The Pentagon says Defense Secretary Robert Gates has ordered top officials to review security measures following the shootings earlier this month at Ft. Hood in Texas, in which a U.S. Army officer killed 12 fellow-soldiers and one civilian.
Pentagon Spokesman Bryan Whitman says Secretary Gates has met with top officials and told them to ensure the investigation into the Ft. Hood massacre is comprehensive, and also to look at whether there was anything the department could have done to prevent it.
"An incident like this obviously gives you the opportunity to pause and ask yourself, 'Are we doing everything we can and should be doing to address the range of issues that come out of an event like this," he said.
The Defense Department effort is part of a broad review President Obama has ordered. In his weekly radio and Internet address Saturday, he called the Ft. Hood incident "unthinkable."
"Given the potential warning signs that may have been known prior these shootings, we must uncover what steps - if any - could have been taken to avert this tragedy," said Mr. Obama.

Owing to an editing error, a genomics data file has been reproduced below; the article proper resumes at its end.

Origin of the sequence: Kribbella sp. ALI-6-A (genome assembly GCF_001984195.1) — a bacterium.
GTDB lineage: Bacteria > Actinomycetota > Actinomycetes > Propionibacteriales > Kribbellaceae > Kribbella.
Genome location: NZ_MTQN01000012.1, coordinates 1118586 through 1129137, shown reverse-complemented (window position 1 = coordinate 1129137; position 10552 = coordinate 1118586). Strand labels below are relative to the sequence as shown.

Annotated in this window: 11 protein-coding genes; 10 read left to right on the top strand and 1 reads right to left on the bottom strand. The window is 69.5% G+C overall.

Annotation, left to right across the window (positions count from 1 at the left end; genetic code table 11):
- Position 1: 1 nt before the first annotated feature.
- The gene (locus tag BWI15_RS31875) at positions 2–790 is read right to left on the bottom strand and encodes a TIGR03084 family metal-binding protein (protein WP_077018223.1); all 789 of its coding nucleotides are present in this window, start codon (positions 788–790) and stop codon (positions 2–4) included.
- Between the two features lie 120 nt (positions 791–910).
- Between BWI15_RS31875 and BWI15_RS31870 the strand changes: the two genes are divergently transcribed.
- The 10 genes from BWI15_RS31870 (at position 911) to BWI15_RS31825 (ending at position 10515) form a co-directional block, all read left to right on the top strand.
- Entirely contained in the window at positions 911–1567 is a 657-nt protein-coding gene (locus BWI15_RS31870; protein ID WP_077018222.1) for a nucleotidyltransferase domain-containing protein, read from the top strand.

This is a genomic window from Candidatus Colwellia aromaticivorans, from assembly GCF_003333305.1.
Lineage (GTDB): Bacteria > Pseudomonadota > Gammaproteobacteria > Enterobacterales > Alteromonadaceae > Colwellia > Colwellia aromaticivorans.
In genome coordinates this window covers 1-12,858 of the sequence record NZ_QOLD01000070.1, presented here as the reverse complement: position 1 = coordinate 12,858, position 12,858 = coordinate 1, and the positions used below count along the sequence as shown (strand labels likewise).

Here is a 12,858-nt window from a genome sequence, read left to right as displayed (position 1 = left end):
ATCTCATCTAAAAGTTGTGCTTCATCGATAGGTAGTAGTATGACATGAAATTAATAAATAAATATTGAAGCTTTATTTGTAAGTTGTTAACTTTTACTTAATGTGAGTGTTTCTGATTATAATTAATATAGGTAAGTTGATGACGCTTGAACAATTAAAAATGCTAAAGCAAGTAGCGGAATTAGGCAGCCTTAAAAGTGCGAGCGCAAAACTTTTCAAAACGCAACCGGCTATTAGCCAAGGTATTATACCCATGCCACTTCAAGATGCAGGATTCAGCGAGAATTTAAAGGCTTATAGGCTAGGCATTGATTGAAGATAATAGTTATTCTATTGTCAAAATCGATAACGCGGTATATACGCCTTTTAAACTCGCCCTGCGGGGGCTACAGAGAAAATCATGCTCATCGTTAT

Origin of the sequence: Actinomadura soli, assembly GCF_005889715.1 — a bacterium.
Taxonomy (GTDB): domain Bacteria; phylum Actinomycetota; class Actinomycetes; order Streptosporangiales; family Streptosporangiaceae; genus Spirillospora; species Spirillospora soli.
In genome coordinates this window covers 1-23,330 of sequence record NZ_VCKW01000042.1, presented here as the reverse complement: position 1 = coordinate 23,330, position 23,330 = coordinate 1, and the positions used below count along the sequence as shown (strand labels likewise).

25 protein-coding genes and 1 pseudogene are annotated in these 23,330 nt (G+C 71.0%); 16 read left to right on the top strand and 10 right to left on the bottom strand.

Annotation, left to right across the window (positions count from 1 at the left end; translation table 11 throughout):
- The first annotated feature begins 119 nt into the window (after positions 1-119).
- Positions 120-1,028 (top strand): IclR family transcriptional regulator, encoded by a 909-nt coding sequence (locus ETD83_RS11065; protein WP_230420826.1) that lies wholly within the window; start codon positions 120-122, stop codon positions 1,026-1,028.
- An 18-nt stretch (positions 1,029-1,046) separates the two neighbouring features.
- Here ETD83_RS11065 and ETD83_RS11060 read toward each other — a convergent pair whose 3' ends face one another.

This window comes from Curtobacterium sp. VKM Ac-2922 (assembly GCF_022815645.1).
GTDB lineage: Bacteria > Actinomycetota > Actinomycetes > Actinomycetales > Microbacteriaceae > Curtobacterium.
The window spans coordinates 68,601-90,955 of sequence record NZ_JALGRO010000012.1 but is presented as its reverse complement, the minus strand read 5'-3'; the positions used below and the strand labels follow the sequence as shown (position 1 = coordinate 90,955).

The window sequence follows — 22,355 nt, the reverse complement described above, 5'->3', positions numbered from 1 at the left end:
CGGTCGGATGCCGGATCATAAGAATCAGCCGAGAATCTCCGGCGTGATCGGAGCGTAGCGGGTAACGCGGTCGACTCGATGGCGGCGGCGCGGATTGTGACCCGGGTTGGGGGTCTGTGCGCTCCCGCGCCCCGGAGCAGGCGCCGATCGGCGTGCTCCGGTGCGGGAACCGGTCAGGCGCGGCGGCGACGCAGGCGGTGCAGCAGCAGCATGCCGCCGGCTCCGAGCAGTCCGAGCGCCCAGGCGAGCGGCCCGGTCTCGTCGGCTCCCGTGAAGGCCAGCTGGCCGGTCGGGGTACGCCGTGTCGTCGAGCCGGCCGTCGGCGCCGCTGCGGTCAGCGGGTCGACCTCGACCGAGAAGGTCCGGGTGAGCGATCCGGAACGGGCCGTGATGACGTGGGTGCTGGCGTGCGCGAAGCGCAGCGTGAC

The president said he met twice with senior officials in the hours after the shootings, and ordered them to conduct "a full review of the sequence of events that led up to the shootings."
"The purpose of this review is clear: We must compile every piece of information that was known about the gunman, and we must learn what was done with that information. Once we have those facts, we must act upon them," he said. "If there was a failure to take appropriate action before the shootings, there must be accountability. Beyond that - and most importantly - we must quickly and thoroughly evaluate and address any flaws in the system, so that we can prevent a similar breach from happening again," he added.
Reports about the investigation say the alleged gunman, Major Nidal Malik Hasan, had contacts with a militant imam in Yemen and may have transferred money to some individuals or groups in Pakistan, where many militant groups operate. He also made a presentation at a medical conference that some now say hinted that he had militant views.
There are questions about how much Army officials knew about Major Hasan's alleged foreign contacts and political leanings, and whether they could have taken some action that might have prevented the massacre. President Obama said the U.S. government must be able to act decisively when information surfaces about a potential threat.
At the Pentagon, Bryan Whitman would not provide any details about what types of changes are being considered.